Photo by Lita V. Some rights reserved.
In February of 2011, American gas giant Chevron (you know, the one with the cute cartoon cars) was ordered to pay $8.6 billion in pollution damages to by a provincial court the relatively small city of Lago Agrio, Ecuador, which claimed that Chevron (the 2nd largest oil company in the U.S.) had done irreparable damage to the area between 1964 and 1992 under the Texaco banner, another oil company that Chevron now owns. The lawsuit was launched in 1993, and the area affected by the damages has since come to be known as “the Amazon Chernobyl.” Chevron at the time responded by calling the ruling “illegitimate and unenforceable,” countering by suing the plaintiffs (the indigenous villagers of Lago Agrio) for racketeering, and requesting a stay of judgment from an international tribunal in the Hague. A federal judge in New York issued an injunction on the dispute in March 2011, blocking any enforcement on the judgment, which was later overturned by the 2nd U.S. Circuit Court of Appeals on January 26th, 2012.
Fast forward to yesterday, October 9th, 2012. The U.S. Supreme Court heard Chevron’s appeal, and ultimately ruled that it would not intervene and block the collection of legal penalties and damage fees, which now total $18.2 billion, as the original $8.6 billion figure was doubled by the Ecuadorian court when Chevron failed to make a public apology. The Supreme Court ruling came despite the fact that Chevron was backed by the National Association of Manufacturers and the U.S. Chamber of Commerce. The fight over environmental reparations will now continue in district courts in New York, Brazil, and Canada, and may end up back at the Supreme Court before a final verdict is reached. If Chevron is strong-armed into paying the $19 billion in damages, it will be the largest judgment of its kind in history.
Read our previous coverage of this case here.
Photo by Peter π. Some rights reserved.
On Tuesday, Chevron Corporation was ordered by Ecuadorian courts to pay $9 billion in damages for massive environmental contamination of the Amazon rainforest. The lawsuit was filed in 2003 by Ecuadorian citizens, many of whom are representatives of multiple indigenous groups from northeastern Ecuador. The litigation was originally brought against Texaco Petroleum Company in a Manhattan court some 18 years ago, and was inherited by Chevron when it acquired Texaco in 2001.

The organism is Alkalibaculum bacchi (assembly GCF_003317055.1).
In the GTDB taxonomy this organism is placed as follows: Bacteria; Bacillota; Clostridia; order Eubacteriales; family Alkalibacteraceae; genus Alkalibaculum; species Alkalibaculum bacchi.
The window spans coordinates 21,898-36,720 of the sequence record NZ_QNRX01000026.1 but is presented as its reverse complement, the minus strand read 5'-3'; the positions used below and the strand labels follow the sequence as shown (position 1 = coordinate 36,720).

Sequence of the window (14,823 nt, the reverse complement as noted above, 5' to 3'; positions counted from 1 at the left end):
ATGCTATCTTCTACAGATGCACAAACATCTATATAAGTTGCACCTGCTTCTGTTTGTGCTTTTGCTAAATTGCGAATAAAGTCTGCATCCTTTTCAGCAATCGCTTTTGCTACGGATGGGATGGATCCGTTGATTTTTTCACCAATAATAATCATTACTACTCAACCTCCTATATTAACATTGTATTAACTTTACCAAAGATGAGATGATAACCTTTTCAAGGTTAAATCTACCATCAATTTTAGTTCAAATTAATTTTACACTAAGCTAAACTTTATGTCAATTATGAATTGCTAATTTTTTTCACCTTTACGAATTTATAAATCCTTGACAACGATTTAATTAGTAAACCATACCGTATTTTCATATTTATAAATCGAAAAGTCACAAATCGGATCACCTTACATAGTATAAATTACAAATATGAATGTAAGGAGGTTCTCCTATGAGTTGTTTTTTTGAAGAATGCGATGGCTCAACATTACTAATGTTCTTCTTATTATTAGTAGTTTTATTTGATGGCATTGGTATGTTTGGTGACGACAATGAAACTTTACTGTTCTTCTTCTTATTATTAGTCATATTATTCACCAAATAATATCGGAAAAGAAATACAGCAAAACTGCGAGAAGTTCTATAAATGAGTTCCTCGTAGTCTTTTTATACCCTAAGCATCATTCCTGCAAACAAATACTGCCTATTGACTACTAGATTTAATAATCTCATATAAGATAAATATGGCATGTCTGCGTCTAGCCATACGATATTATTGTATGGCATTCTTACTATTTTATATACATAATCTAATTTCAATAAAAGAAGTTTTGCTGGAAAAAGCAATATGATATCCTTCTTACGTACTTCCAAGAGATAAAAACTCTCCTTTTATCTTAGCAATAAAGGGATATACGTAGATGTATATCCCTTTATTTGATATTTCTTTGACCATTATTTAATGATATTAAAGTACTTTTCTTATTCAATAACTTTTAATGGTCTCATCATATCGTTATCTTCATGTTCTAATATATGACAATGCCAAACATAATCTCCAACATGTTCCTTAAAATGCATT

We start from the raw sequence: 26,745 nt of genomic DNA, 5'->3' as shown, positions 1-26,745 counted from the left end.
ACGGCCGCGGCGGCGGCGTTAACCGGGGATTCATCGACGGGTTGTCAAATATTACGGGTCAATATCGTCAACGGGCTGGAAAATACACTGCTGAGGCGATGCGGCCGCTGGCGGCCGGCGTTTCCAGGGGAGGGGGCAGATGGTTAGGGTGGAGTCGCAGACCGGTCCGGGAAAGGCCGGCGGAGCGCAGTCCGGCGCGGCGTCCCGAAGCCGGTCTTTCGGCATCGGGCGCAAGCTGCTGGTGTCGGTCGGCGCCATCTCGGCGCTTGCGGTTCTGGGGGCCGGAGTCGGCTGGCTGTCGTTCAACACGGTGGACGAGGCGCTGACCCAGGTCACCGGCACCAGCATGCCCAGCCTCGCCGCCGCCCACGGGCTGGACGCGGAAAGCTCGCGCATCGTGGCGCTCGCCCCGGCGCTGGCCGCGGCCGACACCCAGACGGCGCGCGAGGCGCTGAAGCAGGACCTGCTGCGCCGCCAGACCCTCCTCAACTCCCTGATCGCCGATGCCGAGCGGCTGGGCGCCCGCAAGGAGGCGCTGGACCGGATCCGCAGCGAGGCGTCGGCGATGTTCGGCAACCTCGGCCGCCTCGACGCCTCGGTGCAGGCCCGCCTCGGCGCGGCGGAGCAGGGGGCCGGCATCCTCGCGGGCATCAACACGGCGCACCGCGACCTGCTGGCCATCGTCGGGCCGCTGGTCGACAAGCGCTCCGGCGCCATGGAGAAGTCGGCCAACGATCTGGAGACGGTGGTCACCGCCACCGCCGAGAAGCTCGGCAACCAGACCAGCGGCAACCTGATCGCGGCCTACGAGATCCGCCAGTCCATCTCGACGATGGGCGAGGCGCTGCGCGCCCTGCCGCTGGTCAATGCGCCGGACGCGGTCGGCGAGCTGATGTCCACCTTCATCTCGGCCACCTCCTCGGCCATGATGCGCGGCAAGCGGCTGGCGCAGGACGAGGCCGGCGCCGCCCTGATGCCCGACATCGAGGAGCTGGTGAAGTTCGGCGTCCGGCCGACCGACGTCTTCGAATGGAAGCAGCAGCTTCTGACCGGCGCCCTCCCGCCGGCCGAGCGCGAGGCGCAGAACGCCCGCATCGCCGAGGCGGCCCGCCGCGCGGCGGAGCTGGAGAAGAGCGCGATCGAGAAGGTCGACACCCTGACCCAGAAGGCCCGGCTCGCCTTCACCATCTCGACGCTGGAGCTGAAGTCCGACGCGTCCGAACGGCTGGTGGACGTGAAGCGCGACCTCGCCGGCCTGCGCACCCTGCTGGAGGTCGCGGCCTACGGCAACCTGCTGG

Critics like Amazon Watch and Rainforest Action Network say that Texaco “dumped 18.5 billion gallons of toxic wastewater into streams and rivers, spilled some 17 million gallons of crude oil, and left behind more than 1000 waste pits that continue to leech toxins into surrounding soil and water. The pollution has caused a spike in cancer rates and decimated the cultures of various indigenous groups in the area.”
But Chevron denies these allegations. In the company’s most recent quarterly report, it states that Texaco Petroleum subsidiary Texpet carried out a $40 million remediation program, after which the Ecuadorian government granted “a full release from any and all environmental liability arising from the consortium operations.” Disclosure of this litigation is qualified with the claim that “Chevron believes that this lawsuit lacks legal or factual merit.”
In a recent press release, Chevron states that much of the evidence provided in this suit “shows an elaborate criminal scheme involving fraud, extortion, collusion, forgery and witness tampering,” and is already taking steps to prevent enforcement of the ruling: the company was granted a temporary restraining order against the plaintiffs, barring them from taking enforcement action. Chevron has also filed a racketeering suit against the plaintiffs’ legal team.
In the history of environmental damage cases, this judgment is second only to the $20 billion BP Gulf spill settlement; it is also the first time a foreign court has held an American corporation accountable for its environmental impact abroad. Chevron will appeal the decision; the Ecuadorian judge who issued the verdict says that Chevron has 15 days to issue a public apology after which the fine will be doubled.